XI.13 General reflections on the state of Rome after the expulsion of the kings

, par Stewart

One is never done with the Romans, as still today in their capital one leaves the new palaces aside to go look for ruins, or as the eye which has rested on the bright flowers of the prairies likes to look at boulders and mountains.

Patrician families had always had great prerogatives. These distinctions, great under the kings, became much more significant after their expulsion. That provoked the jealousy of the plebeians, who wanted to humble them. The contestations struck at the constitution without weakening the government : for provided the magistracies maintained their authority, it was fairly indifferent which family the magistrates belonged to.

An elective monarchy, as Rome was, necessarily supposes a powerful aristocratic body to support it ; otherwise it turns quickly into a tyranny or a popular state. But a popular state does not need this distinction of families to maintain itself. That is why the patricians, who were necessary parts of the constitution in the time of the kings, became a superfluous part of it in the time of the consuls ; the people could humble them without destroying themselves, and change the constitution without corrupting it.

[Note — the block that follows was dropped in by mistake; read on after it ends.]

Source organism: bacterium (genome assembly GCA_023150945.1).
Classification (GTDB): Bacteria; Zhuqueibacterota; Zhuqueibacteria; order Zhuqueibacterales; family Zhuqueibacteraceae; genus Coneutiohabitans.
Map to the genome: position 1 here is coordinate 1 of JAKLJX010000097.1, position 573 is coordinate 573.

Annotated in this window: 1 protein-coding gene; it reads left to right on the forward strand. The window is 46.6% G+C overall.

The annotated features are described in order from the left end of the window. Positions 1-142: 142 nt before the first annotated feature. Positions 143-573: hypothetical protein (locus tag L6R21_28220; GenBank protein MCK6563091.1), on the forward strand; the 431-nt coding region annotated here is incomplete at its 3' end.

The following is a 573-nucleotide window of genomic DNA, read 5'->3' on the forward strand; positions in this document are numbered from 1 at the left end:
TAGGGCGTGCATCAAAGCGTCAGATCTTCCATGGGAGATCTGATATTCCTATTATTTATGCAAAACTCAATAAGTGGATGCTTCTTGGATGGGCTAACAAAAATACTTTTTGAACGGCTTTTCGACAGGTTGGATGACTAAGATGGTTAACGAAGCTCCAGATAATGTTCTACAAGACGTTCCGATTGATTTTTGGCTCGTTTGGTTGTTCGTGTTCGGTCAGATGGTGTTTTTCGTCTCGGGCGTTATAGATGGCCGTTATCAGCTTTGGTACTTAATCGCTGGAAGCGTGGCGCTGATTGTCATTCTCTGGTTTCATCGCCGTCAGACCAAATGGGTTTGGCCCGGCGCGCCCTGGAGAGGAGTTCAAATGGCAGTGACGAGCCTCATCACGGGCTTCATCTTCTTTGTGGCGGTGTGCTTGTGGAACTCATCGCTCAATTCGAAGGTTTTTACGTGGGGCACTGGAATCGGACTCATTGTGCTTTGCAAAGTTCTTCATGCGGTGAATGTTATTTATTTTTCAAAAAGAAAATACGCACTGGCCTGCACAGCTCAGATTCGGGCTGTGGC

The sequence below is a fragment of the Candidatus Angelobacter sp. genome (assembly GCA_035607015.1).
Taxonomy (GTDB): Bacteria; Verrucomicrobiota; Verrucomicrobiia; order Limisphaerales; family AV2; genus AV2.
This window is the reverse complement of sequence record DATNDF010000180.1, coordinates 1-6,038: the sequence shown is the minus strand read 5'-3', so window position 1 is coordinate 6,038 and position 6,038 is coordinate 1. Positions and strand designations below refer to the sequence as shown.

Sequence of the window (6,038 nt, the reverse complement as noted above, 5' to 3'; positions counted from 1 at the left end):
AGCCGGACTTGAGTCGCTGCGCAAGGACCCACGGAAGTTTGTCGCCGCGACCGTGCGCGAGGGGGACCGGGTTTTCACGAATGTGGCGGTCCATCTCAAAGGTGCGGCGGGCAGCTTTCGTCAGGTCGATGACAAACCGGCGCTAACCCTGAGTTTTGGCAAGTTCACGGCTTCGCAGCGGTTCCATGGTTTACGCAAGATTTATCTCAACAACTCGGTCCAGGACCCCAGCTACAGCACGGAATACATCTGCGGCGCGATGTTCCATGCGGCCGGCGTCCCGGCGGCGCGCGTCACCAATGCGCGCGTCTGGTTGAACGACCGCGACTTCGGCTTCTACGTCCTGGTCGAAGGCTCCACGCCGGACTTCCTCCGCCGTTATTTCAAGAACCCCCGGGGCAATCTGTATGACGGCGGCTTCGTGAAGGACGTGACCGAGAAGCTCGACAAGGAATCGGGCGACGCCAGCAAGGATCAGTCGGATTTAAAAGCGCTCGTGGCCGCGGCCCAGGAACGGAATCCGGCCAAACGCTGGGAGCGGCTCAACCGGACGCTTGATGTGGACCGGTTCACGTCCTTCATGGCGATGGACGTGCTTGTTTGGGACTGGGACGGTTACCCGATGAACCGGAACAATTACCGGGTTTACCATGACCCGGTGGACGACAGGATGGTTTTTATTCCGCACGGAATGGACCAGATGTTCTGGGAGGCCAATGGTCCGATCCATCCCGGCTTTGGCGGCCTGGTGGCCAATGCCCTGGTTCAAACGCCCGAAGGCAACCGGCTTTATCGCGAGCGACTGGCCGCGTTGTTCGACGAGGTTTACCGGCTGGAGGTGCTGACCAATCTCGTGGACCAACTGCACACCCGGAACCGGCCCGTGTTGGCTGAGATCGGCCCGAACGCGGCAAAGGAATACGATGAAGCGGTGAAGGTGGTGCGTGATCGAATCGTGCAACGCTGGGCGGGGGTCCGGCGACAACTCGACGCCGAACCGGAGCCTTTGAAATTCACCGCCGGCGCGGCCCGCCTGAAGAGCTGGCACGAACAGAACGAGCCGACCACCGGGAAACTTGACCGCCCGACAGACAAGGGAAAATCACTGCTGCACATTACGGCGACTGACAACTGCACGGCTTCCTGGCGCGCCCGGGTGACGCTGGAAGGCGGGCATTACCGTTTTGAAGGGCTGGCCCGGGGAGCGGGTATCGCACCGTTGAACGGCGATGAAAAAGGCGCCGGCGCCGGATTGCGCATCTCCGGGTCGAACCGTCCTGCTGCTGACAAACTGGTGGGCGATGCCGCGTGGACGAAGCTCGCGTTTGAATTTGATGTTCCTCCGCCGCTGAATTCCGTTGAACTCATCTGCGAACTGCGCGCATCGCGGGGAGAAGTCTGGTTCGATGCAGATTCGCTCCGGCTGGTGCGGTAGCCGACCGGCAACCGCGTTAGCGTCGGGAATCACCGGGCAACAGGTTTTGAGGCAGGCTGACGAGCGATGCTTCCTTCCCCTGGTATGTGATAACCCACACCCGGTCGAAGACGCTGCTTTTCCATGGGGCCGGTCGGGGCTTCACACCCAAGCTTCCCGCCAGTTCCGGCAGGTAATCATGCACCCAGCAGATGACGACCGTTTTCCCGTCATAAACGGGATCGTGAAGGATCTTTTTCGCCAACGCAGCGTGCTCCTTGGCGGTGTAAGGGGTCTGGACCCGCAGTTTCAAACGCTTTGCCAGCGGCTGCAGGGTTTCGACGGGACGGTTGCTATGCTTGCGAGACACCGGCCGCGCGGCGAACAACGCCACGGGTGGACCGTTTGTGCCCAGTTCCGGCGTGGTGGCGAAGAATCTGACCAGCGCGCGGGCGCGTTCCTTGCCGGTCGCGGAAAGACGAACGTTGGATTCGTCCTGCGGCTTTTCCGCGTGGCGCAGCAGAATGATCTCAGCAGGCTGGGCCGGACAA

When Servius Tullius had degraded the patricians, Rome had to fall from the hands of the kings into those of the people. But the people by humbling the patricians did not have to fear falling back into the hands of kings.

A state can change in two ways : either because the constitution is improved, or because it becomes corrupt. If the state has preserved its principles, and the constitution changes, that means it is improving itself ; if it has lost its principles at a time when the constitution changes, that means the constitution is becoming corrupt.

After the expulsion of the kings, Rome should have been a democracy. The people already had the legislative authority : it was their unanimous vote that had driven out the kings ; and if they did not persist in that intention, the Tarquins could at any moment return. To pretend that they would have wanted to get rid of them only to become the slaves of a few families was not reasonable. The situation of things therefore required that Rome be a democracy, and yet she was not. The power of the principal citizens would have had to be tempered, and the laws to have tended toward democracy.

States often flourish more during the gradual passage from one constitution to another than they did under either of the constitutions. That is when all the resources of the government are in play, when all the citizens have pretensions, when they attack or caress each other, and when there is noble emulation between those who defend the declining constitution and the proponents of the one that prevails.